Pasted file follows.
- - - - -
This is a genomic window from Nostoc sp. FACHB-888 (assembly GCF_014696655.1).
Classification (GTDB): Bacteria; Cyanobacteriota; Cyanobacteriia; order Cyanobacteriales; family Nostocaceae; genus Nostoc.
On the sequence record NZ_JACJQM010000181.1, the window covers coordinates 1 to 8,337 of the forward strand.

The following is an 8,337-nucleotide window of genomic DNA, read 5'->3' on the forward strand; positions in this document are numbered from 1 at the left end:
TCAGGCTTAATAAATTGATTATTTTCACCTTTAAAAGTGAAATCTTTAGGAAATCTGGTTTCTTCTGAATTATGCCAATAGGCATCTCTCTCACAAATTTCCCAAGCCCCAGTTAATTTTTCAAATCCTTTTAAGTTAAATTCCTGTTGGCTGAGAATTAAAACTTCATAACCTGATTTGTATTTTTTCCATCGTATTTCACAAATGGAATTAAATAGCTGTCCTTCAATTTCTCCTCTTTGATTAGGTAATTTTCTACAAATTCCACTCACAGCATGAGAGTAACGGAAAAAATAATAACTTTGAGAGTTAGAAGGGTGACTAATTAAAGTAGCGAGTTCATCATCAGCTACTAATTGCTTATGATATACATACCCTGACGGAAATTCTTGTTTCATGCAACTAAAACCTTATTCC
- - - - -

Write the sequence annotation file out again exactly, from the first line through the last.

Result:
This is a genomic window from Nostoc sp. FACHB-888 (assembly GCF_014696655.1).
Classification (GTDB): Bacteria; Cyanobacteriota; Cyanobacteriia; order Cyanobacteriales; family Nostocaceae; genus Nostoc.
On the sequence record NZ_JACJQM010000181.1, the window covers coordinates 1 to 8,337 of the forward strand.

The following is an 8,337-nucleotide window of genomic DNA, read 5'->3' on the forward strand; positions in this document are numbered from 1 at the left end:
TCAGGCTTAATAAATTGATTATTTTCACCTTTAAAAGTGAAATCTTTAGGAAATCTGGTTTCTTCTGAATTATGCCAATAGGCATCTCTCTCACAAATTTCCCAAGCCCCAGTTAATTTTTCAAATCCTTTTAAGTTAAATTCCTGTTGGCTGAGAATTAAAACTTCATAACCTGATTTGTATTTTTTCCATCGTATTTCACAAATGGAATTAAATAGCTGTCCTTCAATTTCTCCTCTTTGATTAGGTAATTTTCTACAAATTCCACTCACAGCATGAGAGTAACGGAAAAAATAATAACTTTGAGAGTTAGAAGGGTGACTAATTAAAGTAGCGAGTTCATCATCAGCTACTAATTGCTTATGATATACATACCCTGACGGAAATTCTTGTTTCATGCAACTAAAACCTTATTCC